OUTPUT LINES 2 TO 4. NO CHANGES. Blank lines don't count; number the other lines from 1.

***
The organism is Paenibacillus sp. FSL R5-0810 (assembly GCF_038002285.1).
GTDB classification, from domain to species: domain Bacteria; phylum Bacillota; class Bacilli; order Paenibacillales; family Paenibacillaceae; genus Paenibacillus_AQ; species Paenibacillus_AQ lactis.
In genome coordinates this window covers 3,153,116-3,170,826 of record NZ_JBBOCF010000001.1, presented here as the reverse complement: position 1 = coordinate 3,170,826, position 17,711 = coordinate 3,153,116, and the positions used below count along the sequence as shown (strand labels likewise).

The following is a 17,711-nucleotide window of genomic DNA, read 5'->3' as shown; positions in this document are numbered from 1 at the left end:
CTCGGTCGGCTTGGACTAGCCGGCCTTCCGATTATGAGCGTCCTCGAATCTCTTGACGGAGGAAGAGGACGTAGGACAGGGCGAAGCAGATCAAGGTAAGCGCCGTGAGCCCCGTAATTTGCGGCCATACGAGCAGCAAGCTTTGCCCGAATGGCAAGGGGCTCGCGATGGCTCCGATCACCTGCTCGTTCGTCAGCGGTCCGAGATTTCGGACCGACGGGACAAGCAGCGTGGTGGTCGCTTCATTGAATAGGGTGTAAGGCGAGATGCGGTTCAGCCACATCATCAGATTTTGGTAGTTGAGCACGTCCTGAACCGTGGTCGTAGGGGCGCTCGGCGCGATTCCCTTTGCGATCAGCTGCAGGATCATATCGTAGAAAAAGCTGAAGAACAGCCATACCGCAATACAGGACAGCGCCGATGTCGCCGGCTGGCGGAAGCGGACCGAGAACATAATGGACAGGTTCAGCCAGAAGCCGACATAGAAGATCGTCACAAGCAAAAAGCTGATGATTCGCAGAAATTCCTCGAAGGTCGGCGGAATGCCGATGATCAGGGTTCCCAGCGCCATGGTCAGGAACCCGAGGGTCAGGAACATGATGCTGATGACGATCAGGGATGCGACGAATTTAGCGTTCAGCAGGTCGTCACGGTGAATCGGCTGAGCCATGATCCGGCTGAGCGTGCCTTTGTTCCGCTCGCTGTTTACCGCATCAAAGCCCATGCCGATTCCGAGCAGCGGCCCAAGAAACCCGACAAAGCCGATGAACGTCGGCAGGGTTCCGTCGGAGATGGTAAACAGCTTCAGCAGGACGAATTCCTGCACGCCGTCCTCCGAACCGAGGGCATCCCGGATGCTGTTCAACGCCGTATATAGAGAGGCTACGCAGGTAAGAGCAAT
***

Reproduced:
GTDB classification, from domain to species: domain Bacteria; phylum Bacillota; class Bacilli; order Paenibacillales; family Paenibacillaceae; genus Paenibacillus_AQ; species Paenibacillus_AQ lactis.
In genome coordinates this window covers 3,153,116-3,170,826 of record NZ_JBBOCF010000001.1, presented here as the reverse complement: position 1 = coordinate 3,170,826, position 17,711 = coordinate 3,153,116, and the positions used below count along the sequence as shown (strand labels likewise).

The following is a 17,711-nucleotide window of genomic DNA, read 5'->3' as shown; positions in this document are numbered from 1 at the left end: